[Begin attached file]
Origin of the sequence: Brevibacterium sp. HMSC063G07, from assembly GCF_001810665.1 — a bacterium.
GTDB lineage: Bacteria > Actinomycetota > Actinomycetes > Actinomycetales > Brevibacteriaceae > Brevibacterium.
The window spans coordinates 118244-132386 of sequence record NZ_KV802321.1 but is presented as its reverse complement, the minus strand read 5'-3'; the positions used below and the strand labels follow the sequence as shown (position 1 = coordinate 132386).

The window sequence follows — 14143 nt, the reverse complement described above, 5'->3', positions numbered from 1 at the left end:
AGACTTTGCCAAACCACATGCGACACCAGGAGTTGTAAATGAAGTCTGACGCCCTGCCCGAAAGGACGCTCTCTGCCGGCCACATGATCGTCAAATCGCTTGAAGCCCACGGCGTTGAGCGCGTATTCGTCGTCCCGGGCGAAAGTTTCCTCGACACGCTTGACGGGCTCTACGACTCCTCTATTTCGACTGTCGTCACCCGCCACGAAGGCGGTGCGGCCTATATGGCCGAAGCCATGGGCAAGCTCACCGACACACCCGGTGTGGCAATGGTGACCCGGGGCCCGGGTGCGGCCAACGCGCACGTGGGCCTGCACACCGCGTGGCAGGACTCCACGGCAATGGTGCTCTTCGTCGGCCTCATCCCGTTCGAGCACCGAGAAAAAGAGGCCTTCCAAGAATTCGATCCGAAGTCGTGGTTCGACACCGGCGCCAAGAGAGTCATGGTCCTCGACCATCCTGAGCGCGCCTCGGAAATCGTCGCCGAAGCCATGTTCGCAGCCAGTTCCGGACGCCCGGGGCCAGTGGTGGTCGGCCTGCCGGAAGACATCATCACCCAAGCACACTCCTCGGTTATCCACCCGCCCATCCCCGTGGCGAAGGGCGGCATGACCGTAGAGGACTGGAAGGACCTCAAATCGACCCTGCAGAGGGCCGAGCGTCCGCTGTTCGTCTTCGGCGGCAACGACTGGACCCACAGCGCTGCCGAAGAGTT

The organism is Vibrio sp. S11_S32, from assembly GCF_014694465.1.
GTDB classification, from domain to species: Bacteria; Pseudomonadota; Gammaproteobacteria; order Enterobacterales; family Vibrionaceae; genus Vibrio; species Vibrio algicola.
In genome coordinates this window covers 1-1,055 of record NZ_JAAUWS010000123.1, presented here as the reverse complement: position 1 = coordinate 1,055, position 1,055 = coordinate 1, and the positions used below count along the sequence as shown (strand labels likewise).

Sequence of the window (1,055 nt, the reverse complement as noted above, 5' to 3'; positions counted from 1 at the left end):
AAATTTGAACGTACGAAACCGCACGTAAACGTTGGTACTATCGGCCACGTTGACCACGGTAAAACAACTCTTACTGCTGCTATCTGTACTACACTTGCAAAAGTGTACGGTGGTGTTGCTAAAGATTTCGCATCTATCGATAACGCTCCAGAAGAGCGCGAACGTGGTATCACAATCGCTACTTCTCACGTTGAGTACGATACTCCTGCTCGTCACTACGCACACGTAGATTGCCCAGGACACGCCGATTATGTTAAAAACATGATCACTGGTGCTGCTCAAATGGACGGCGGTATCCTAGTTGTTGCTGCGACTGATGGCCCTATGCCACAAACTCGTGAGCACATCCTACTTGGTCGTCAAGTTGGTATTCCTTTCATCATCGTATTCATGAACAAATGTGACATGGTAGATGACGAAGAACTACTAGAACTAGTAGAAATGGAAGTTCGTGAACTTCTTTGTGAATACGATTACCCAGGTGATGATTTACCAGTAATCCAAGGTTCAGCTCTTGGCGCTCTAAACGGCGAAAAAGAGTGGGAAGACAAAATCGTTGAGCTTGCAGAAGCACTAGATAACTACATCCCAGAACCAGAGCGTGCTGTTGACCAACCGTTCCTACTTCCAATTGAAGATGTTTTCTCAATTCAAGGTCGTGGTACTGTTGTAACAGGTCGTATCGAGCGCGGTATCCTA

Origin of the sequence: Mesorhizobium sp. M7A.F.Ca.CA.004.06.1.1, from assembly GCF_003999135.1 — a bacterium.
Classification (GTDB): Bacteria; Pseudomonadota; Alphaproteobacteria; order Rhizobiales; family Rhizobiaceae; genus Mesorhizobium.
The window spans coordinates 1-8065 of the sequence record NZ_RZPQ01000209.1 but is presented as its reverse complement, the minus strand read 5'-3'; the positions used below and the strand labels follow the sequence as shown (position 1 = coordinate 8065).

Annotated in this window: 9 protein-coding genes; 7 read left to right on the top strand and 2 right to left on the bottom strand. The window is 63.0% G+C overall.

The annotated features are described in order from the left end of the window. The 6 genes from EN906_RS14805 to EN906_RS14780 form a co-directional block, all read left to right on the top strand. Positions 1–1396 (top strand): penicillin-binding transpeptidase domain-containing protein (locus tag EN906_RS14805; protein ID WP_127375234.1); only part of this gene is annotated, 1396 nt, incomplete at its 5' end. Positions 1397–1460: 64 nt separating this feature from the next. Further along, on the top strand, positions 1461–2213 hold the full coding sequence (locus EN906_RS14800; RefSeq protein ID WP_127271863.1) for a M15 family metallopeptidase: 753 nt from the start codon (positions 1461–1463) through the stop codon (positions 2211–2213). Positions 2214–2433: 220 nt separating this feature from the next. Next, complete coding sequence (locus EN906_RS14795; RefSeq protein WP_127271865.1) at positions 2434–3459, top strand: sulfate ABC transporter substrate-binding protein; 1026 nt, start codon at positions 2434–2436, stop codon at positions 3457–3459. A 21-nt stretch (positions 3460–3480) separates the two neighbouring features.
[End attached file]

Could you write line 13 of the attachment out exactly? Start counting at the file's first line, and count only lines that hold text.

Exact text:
The window spans coordinates 1-8065 of the sequence record NZ_RZPQ01000209.1 but is presented as its reverse complement, the minus strand read 5'-3'; the positions used below and the strand labels follow the sequence as shown (position 1 = coordinate 8065).